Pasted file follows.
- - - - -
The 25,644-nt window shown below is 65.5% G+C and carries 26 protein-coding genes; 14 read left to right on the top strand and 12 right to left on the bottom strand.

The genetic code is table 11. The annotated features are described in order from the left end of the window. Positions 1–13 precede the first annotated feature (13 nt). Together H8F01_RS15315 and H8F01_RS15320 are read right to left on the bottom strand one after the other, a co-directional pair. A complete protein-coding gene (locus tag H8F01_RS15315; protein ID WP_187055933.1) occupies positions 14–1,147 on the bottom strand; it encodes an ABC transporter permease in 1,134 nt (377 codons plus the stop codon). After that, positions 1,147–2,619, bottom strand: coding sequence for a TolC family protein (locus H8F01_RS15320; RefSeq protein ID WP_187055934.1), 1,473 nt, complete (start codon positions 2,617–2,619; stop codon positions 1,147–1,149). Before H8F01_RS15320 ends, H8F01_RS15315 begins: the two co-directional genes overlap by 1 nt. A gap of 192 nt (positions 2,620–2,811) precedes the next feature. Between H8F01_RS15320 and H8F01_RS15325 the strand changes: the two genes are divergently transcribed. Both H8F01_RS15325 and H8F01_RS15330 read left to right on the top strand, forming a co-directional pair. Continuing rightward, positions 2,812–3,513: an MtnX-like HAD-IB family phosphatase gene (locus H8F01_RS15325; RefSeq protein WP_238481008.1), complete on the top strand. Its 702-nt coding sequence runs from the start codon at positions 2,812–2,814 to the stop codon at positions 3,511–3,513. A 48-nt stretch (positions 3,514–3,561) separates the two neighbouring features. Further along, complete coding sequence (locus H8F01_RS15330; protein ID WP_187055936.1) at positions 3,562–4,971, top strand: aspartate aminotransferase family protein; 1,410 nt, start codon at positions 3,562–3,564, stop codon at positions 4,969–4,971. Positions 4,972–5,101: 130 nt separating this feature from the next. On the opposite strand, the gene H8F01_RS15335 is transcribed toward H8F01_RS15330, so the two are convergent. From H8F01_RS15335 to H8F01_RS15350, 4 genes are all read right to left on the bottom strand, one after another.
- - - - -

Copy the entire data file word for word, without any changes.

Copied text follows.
The 25,644-nt window shown below is 65.5% G+C and carries 26 protein-coding genes; 14 read left to right on the top strand and 12 right to left on the bottom strand.

The genetic code is table 11. The annotated features are described in order from the left end of the window. Positions 1–13 precede the first annotated feature (13 nt). Together H8F01_RS15315 and H8F01_RS15320 are read right to left on the bottom strand one after the other, a co-directional pair. A complete protein-coding gene (locus tag H8F01_RS15315; protein ID WP_187055933.1) occupies positions 14–1,147 on the bottom strand; it encodes an ABC transporter permease in 1,134 nt (377 codons plus the stop codon). After that, positions 1,147–2,619, bottom strand: coding sequence for a TolC family protein (locus H8F01_RS15320; RefSeq protein ID WP_187055934.1), 1,473 nt, complete (start codon positions 2,617–2,619; stop codon positions 1,147–1,149). Before H8F01_RS15320 ends, H8F01_RS15315 begins: the two co-directional genes overlap by 1 nt. A gap of 192 nt (positions 2,620–2,811) precedes the next feature. Between H8F01_RS15320 and H8F01_RS15325 the strand changes: the two genes are divergently transcribed. Both H8F01_RS15325 and H8F01_RS15330 read left to right on the top strand, forming a co-directional pair. Continuing rightward, positions 2,812–3,513: an MtnX-like HAD-IB family phosphatase gene (locus H8F01_RS15325; RefSeq protein WP_238481008.1), complete on the top strand. Its 702-nt coding sequence runs from the start codon at positions 2,812–2,814 to the stop codon at positions 3,511–3,513. A 48-nt stretch (positions 3,514–3,561) separates the two neighbouring features. Further along, complete coding sequence (locus H8F01_RS15330; protein ID WP_187055936.1) at positions 3,562–4,971, top strand: aspartate aminotransferase family protein; 1,410 nt, start codon at positions 3,562–3,564, stop codon at positions 4,969–4,971. Positions 4,972–5,101: 130 nt separating this feature from the next. On the opposite strand, the gene H8F01_RS15335 is transcribed toward H8F01_RS15330, so the two are convergent. From H8F01_RS15335 to H8F01_RS15350, 4 genes are all read right to left on the bottom strand, one after another.